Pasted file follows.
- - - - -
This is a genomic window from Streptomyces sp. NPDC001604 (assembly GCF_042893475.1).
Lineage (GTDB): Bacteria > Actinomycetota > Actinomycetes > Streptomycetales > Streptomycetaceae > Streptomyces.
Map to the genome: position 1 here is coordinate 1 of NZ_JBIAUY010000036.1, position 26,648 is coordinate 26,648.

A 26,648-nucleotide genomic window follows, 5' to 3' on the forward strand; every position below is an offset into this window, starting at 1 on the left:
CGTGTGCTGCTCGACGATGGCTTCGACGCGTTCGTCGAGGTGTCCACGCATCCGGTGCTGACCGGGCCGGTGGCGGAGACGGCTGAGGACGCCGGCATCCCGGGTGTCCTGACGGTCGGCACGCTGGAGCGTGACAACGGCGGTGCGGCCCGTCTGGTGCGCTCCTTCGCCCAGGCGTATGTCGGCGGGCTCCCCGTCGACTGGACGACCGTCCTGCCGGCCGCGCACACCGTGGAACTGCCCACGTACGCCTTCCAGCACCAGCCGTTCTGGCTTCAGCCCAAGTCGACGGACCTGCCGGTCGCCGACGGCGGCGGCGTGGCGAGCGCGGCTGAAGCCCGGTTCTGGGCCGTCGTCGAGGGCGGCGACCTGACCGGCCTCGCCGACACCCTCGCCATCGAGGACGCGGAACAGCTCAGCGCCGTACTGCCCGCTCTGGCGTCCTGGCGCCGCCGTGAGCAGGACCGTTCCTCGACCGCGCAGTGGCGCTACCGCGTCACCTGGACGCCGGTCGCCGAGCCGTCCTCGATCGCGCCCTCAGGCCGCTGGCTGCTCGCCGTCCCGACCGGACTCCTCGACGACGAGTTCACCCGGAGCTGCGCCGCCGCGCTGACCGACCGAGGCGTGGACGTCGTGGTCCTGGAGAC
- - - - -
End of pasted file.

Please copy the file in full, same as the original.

This is a genomic window from Streptomyces sp. NPDC001604 (assembly GCF_042893475.1).
Lineage (GTDB): Bacteria > Actinomycetota > Actinomycetes > Streptomycetales > Streptomycetaceae > Streptomyces.
Map to the genome: position 1 here is coordinate 1 of NZ_JBIAUY010000036.1, position 26,648 is coordinate 26,648.

A 26,648-nucleotide genomic window follows, 5' to 3' on the forward strand; every position below is an offset into this window, starting at 1 on the left:
CGTGTGCTGCTCGACGATGGCTTCGACGCGTTCGTCGAGGTGTCCACGCATCCGGTGCTGACCGGGCCGGTGGCGGAGACGGCTGAGGACGCCGGCATCCCGGGTGTCCTGACGGTCGGCACGCTGGAGCGTGACAACGGCGGTGCGGCCCGTCTGGTGCGCTCCTTCGCCCAGGCGTATGTCGGCGGGCTCCCCGTCGACTGGACGACCGTCCTGCCGGCCGCGCACACCGTGGAACTGCCCACGTACGCCTTCCAGCACCAGCCGTTCTGGCTTCAGCCCAAGTCGACGGACCTGCCGGTCGCCGACGGCGGCGGCGTGGCGAGCGCGGCTGAAGCCCGGTTCTGGGCCGTCGTCGAGGGCGGCGACCTGACCGGCCTCGCCGACACCCTCGCCATCGAGGACGCGGAACAGCTCAGCGCCGTACTGCCCGCTCTGGCGTCCTGGCGCCGCCGTGAGCAGGACCGTTCCTCGACCGCGCAGTGGCGCTACCGCGTCACCTGGACGCCGGTCGCCGAGCCGTCCTCGATCGCGCCCTCAGGCCGCTGGCTGCTCGCCGTCCCGACCGGACTCCTCGACGACGAGTTCACCCGGAGCTGCGCCGCCGCGCTGACCGACCGAGGCGTGGACGTCGTGGTCCTGGAGAC